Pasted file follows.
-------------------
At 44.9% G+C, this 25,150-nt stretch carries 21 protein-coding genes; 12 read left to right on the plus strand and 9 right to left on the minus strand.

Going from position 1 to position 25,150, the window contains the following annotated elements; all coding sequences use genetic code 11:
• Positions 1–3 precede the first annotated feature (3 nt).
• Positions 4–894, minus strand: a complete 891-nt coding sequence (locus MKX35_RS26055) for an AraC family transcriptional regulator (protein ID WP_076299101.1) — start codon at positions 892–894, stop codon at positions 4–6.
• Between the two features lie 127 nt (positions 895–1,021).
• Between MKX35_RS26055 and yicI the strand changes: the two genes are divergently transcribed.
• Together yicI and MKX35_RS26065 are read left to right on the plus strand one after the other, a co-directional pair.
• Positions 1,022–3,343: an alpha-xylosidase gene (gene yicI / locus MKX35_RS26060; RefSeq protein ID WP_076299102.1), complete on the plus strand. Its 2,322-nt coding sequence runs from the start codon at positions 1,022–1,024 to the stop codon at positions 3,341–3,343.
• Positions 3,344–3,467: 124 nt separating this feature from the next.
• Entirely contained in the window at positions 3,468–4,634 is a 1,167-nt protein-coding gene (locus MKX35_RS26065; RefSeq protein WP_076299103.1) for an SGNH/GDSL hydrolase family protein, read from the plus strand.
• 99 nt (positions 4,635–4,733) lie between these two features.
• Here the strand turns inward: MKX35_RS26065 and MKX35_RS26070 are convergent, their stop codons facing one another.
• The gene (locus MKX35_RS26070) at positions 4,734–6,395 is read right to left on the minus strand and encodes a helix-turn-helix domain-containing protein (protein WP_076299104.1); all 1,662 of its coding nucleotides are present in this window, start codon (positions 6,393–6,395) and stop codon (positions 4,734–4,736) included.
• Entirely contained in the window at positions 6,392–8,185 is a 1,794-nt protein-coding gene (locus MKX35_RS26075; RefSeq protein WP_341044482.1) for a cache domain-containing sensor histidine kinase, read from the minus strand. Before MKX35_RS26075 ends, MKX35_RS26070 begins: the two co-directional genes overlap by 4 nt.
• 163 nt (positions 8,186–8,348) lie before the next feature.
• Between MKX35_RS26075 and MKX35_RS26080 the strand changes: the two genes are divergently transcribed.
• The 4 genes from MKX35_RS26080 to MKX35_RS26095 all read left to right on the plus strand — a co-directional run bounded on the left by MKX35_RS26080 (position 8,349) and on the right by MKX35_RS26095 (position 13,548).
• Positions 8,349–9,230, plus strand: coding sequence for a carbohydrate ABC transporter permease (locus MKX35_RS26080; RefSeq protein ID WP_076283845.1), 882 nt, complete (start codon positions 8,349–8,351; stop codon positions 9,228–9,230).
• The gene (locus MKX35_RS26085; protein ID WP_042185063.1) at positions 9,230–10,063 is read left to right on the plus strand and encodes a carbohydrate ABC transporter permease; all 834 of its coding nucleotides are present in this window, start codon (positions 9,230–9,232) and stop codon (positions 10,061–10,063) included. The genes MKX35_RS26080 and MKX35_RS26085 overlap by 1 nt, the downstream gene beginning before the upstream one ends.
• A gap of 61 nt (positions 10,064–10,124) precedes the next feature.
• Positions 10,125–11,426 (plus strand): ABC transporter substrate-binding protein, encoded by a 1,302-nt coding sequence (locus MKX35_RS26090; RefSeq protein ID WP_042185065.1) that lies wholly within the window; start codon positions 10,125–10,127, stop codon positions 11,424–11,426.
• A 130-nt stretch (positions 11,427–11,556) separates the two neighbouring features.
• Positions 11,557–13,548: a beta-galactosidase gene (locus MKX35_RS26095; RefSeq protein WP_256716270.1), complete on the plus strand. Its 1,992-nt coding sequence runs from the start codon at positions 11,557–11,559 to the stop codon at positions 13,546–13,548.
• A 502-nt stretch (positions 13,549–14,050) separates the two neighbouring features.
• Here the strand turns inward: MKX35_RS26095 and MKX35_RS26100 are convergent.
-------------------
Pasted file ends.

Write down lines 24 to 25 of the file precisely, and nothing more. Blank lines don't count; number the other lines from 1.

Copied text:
• A 502-nt stretch (positions 13,549–14,050) separates the two neighbouring features.
• Here the strand turns inward: MKX35_RS26095 and MKX35_RS26100 are convergent.